Saturday, March 3, 2012

Progress with Sunbox pump

3 Mar 2012: I am slowly stirring myself to look into this, there is the time and daylight, and it's a matter of remembering how all this works, then to tackle each part using logic, multimeter, guesswork and deduction.

Facts:
  1. Fuse hasn't blown, as the Thermostat comes on when you switch on the socket.
  2. The Thermostat correctly reacts when there is a real-T or a delta-T and it sends a signal to the 2-way Valve.
  3. The 2-way Valve is opening, because when the circulating pump in the heat pump is driving the loop, the glycol goes up to the Sunbox, and through the old Energy Meter and the Volume meter on the way back. But it is running more slowly than it should be.
  4. There is NO AC power to the pump in the loft. So I don't think it is a pump failure. 
  5. When the heat pump is sleeping, the thermostat says that it is sending liquid to the loft, but there is no circulation.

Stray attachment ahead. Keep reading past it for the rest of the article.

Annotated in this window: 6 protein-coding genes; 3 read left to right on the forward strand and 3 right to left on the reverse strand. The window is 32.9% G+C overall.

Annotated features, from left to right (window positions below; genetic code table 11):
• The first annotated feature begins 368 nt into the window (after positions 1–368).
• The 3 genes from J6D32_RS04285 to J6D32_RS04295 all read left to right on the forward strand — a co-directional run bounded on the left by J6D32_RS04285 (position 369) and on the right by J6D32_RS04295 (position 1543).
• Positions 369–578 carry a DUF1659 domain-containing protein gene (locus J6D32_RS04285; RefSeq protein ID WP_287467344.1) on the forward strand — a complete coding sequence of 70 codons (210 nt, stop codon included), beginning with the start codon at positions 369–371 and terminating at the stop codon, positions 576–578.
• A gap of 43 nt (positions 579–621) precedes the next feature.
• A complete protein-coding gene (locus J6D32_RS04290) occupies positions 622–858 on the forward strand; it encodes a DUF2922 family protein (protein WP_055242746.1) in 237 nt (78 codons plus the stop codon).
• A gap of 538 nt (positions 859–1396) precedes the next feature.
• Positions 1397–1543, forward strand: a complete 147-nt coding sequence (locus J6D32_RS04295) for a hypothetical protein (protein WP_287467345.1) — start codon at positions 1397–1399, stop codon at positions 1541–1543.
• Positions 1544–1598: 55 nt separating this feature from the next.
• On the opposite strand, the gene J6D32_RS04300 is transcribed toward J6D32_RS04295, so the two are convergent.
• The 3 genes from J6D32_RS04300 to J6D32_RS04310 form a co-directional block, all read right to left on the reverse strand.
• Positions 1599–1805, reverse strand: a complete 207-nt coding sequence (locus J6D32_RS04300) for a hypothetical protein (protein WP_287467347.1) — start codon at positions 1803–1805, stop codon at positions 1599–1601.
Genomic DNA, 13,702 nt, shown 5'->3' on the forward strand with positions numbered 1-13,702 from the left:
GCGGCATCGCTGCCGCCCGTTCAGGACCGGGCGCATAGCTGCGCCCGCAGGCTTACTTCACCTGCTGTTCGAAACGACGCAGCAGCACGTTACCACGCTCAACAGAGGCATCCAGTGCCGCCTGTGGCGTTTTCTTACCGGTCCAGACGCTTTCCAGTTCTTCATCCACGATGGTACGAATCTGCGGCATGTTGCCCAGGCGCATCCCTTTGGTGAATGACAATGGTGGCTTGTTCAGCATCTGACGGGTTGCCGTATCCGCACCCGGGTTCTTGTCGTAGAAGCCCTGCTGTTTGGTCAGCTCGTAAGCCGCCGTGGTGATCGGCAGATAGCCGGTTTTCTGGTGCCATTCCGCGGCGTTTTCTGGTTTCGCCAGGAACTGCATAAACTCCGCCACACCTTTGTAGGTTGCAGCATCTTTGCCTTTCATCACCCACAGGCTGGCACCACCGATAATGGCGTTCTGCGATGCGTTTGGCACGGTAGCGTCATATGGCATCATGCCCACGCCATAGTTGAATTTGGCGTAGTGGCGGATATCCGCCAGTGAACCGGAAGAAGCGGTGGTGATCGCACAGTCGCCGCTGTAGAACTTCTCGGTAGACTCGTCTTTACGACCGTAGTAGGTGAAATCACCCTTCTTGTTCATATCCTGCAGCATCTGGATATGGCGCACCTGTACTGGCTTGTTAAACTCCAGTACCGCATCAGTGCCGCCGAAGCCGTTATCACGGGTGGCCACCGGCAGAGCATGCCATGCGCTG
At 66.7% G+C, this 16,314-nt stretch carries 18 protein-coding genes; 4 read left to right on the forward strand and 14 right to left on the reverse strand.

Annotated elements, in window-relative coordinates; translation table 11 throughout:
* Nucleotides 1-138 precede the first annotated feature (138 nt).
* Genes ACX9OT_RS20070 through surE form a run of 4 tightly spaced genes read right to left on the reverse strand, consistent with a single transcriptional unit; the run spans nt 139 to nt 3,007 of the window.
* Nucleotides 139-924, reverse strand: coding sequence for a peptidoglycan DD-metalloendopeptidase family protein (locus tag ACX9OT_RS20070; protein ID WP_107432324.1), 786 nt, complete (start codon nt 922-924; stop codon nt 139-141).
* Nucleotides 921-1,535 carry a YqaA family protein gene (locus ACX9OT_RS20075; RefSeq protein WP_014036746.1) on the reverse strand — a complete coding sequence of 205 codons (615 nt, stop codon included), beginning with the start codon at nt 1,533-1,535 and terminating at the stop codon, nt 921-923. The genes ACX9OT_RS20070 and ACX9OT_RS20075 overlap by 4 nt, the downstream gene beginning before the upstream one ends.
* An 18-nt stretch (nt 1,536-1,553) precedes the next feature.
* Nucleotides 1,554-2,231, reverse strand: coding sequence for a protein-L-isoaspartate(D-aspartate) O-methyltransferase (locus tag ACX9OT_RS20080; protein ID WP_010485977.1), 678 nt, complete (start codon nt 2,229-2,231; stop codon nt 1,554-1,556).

I need to put the loft pump onto a 13amp plug to make sure that is working, because if I am going to bother to replace the energy meter, I should seriously consider replacing the pump with a new one, guaranteed to work to -10ºC working fluid. This one is probably only rated down to +2ºC, and it is an ancient second hand one.

More to follow. Time for a tea, and then continue with investigation.
This is the actuator that was sticking. The metal lever to the left was a way to unstick it,
but I didn't realise until I had taken if off. But the spring needed lubricating, anyway. 
 Problem Solved
  1. I discovered that the 2-way solenoid valve was opening only partially, and if it does that, it allows some liquid up to the panels only when the GSHP is running. One can tell this by the noise it makes when closing. If it closes correctly, you can hear the spring working from the other end of the house.
  2. There was no power being returned from the Solenoid valve. If it is fully opened, it sends 240vAC to the pump in the loft. 
  3. The actuator is removable, and has a lever you can push to free the actuator if it is stuck. I added some cycle lubricant to the spring, and checked that it worked, then replaced.
  4. Everything is now working as it should be.
The actuator back in place on the 2-way valve, to the left of the vertical insulated pipe.
Pity, we lost all the lovely solar heat from last Thursday! I am kind of surprised, as I would expect these valves to have a longer service life between repairs. They only have a 12 month warranty which seems a short time for something that becomes part of a heating system in which you would not expect such early failure.

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